Rudy’s Birthday

Numerologically, two numbers in particular are keys to understanding the trajectory of Rudolph Valentino’s life, Eight and Seven.

I like to think of him as “Infinity Man” because the address of the house he was born in, Via Roma, 116, Castellaneta, Italy adds up to 8 which when turned on its side becomes the infinity symbol. And the cemetery where he is buried in Los Angeles uses that same symbol as its logo which, again, when turned upright becomes an 8. Alpha and Omega!

Rodolfo was born on 5-6-1895. (Happy Belated, RVG!) The number he is working, therefore, is 7.

“These individuals share their high vision and reveal new possibilities through their creative endeavors as they express truth and beauty. Their intense eyes and sparkling energy and their crisp, refined qualities reveal them as high-minded “angels” in human form. Having found unconditional, but not naive, trust in themselves and others, they see the inherent perfection and larger workings of a loving Spirit, even in the most difficult of circumstances. Inspired by a higher purpose, they find deep meaning in uplifting and moving others to a more refined, elevated sense of their own lives.” ~ excerpted from “The Life You Were Born to Live” by Dan Millman.

What a confirmation of how the public perceived and reacted to Rudy, his arc as an actor, public and private persona! And that was always his stated goal, that his pictures and the parts he played move audiences to a higher place, in other words, expand consciousness. Bravo, Rodolfo, for a life well-lived! ~ Wayne Hatford

Valentino’s Spirit Guides

As chronicled by a number of his biographers, Rudy had an avid interest in spiritualism and the information he received, whether intuitively or through participating in séances and automatic writing sessions, was instrumental, he would say, in conducting his life. In fact, during his marriage to Natacha Rambova they both pursued channeling as a tool for enlightenment, and it was by this means that Rudy wrote and Natacha edited “Day Dreams,” published in 1923.

The two most frequently cited spirit guides are ‘Black Feather’ and ‘Meselope.’ In channeling my contribution to his legend, the posthumous autobiography, “Rudolph Valentino The Untold Story,” I decided to solicit Rudy’s reflections on how they impacted his life, then and now. ~ Wayne Hatford

BLACK FEATHER (Native American spirit guide)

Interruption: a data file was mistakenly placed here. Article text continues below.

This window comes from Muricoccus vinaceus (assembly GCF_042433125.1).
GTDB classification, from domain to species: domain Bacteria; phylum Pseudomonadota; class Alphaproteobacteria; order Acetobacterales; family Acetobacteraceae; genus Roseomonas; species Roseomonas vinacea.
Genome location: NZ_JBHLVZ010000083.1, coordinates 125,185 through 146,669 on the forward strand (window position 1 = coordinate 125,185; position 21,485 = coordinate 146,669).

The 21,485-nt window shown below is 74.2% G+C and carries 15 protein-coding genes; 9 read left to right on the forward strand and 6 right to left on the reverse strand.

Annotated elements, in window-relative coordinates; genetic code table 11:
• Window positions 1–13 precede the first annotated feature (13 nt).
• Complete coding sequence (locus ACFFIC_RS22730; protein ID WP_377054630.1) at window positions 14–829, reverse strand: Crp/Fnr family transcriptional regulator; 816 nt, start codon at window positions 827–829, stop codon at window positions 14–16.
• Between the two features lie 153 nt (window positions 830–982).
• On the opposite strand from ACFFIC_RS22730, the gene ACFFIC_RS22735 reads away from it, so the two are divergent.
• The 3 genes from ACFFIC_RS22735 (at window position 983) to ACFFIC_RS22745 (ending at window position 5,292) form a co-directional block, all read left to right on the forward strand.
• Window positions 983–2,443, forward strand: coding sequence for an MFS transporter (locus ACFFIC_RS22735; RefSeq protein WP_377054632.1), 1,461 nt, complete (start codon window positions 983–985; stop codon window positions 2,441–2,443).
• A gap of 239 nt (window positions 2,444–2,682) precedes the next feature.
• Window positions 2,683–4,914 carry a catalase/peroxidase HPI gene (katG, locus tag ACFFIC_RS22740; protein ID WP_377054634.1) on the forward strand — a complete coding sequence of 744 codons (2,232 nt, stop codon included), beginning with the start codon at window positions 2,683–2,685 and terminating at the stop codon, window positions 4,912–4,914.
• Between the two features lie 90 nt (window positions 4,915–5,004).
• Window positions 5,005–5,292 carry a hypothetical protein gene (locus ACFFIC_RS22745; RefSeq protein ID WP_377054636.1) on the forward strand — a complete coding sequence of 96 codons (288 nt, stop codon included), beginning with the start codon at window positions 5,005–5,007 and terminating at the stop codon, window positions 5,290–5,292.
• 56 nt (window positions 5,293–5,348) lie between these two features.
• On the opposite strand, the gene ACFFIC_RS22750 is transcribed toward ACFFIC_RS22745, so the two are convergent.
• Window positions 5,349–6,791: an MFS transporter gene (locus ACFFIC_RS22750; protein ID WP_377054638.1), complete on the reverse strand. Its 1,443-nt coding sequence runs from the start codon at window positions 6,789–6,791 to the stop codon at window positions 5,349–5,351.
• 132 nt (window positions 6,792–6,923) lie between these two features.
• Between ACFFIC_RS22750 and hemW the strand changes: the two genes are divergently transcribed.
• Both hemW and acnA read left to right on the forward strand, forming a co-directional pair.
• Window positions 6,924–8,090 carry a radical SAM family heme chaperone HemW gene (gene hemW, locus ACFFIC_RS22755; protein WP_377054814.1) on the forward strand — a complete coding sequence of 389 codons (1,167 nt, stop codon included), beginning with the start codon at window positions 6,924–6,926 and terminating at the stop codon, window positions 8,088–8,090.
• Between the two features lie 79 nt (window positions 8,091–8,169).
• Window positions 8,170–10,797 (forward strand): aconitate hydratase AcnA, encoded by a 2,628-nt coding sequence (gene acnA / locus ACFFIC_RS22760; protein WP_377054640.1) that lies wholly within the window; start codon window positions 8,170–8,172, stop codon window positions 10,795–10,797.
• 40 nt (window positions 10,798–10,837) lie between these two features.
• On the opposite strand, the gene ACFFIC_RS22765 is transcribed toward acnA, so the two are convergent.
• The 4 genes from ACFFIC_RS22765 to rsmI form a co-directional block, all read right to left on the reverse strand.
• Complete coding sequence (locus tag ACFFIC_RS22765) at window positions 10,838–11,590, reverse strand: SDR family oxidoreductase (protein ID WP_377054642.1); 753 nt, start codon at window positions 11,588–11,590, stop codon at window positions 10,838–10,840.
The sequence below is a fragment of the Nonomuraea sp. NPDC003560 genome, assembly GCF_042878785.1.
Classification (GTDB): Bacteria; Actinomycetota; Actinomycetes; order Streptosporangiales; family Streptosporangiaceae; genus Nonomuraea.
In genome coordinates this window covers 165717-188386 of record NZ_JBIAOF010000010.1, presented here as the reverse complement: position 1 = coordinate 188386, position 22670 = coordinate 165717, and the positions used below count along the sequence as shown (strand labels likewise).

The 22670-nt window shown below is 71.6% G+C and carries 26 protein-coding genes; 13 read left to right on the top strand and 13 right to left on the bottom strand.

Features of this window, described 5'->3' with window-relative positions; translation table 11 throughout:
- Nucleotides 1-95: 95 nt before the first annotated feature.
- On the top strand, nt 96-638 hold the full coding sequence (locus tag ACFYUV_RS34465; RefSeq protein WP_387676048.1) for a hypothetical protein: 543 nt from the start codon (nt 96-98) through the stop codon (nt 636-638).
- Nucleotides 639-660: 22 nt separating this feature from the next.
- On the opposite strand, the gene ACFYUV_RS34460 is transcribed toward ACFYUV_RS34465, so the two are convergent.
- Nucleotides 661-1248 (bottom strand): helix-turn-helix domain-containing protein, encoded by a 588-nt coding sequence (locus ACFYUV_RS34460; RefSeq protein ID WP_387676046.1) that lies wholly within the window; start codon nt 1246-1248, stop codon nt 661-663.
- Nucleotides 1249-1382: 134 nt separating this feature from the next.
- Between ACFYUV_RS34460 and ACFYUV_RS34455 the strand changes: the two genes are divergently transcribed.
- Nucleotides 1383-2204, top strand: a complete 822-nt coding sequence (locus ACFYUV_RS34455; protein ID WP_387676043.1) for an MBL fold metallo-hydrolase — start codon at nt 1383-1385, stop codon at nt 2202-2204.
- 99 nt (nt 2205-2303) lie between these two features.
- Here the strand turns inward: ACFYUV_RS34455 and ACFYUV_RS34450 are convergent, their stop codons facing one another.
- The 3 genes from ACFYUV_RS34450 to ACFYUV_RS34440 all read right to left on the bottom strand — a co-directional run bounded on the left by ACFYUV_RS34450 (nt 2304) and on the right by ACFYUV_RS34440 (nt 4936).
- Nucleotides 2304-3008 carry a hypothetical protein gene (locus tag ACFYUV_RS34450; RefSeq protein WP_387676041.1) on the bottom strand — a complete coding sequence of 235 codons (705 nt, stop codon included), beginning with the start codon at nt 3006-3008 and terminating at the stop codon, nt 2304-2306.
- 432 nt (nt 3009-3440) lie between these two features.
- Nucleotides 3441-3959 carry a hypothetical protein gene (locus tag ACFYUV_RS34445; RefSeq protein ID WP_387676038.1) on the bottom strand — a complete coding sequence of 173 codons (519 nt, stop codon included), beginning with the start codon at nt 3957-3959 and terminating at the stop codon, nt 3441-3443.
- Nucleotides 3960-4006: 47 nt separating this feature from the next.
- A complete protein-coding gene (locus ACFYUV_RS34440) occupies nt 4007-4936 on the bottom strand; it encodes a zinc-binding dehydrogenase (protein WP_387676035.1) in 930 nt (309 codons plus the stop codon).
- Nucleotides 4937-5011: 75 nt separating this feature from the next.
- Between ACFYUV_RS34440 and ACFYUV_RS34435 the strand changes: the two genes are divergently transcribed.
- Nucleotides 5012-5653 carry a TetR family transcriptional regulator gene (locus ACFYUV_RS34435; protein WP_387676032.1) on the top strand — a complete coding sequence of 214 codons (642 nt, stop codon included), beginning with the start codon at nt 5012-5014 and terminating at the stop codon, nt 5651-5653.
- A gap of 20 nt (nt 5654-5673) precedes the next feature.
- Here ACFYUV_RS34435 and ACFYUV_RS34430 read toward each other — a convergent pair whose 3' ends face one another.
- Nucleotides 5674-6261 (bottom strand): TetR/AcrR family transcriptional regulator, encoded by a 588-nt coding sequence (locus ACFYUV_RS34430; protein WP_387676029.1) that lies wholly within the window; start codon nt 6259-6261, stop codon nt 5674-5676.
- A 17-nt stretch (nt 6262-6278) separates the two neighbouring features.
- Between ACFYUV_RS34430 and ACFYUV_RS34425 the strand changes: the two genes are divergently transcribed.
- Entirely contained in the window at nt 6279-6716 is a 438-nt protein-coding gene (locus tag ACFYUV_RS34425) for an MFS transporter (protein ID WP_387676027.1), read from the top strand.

Black Feather was the type who would tap me on the shoulder prior to any important life decision, as if to say “Rudy, is this really what you want to do?” He was a validator, therefore, of last resorts. Not him per se, but his imploring me to reflect placed me exactly where I should be: on the hot seat as emperor of my own domain for we are our only final arbiters, in all cases. Black Feather’s presence in my life also injected instinct, a most important element of Native American lifestyle, what their survival often depended on. So I followed mine, and was encouraged to by him, in direct communication and not, within and without.

He was a mentor par excellence et je suis fort reconnaissant du rôle qu’il a joué, (and I am very grateful for the role he played) often center stage. Merci, mille fois! (A thousand thanks!) We work together now which you should not be surprised to hear, as comrades and compatriots.

MESELOPE (Ancient Egyptian spirit guide)

A different story, as he and I did know each other once in incarnated life whereas that is not the case with Black Feather. Meselope was a scholar who advised me, a sounding board in the position I held under Pharaoh Horemheb, that of Vizier, the one you (speaking to the author) are also familiar with, where we sometimes walked the halls at night seeking shooting stars. Later he moved up the ranks to keeper of my scrolls, master scribe, overseeing others. So that life-time left a strong imprint on my soul and I carried the energy inside and, as I expressed Rudy, some of it appeared. Meselope knows how to anchor. That is how he helped Natacha and I when we called out to spirits to respond to our questions, held automatic writing sessions to create our book. He, too, is a trusted comrade.

Meselope carries the scent of ancient Egypt, incense, perfume, and along with that, the consciousness, great order and purpose of that society. For me, in that incarnation, it was truly a wonderful place to be alive. Oddly, he has an even stronger connection with Natacha having once been her father and then again her prince. His was an exemplary role in each of our lives. I remain eternally grateful to him and here we do also converse. What a solid, constructive force in the Universe, this is Meselope!” ~ Rudolph Valentino

 

Rudy’s Career Roller Coaster Ride

Rudy’s experiences with the major studios he once called home can be likened to a “montagne russe” (roller coaster) in terms of propulsion and up and down motion. Universal was his first important employer, and four of the films he did there, along with his respective leading ladies (Carmel Myers and Mae Murray, each X 2) helped launch his career, their popularity at the time providing heft. In these movies, Rudy got to explore his playful side, even experimenting with pratfalls in “All Night.” He was also cast as a non-ethnic, certainly not the case later on.

Then, following a string of small roles and bit parts, Rudy signed with Metro to star in the “Four Horsemen of the Apocalypse,” an unqualified hit and the first instance of million dollar box office. Here Rudy was at the top of his game, the pieces coming together to create one of his most memorable roles. All that, and the tango too!

In a move one could only deem blasé, the studio then cast him in a series of lackluster, though at times interesting, follow-up films where his innate luminescence always ended up transcending the material. In truth Rudy probably would have created interest with the visual equivalent of reading a phone book; such was the magnetism he projected. Personally I like everything he did on screen, all his roles to greater or lesser extents, because they exuded magic, an ephemeral, quixotic spark.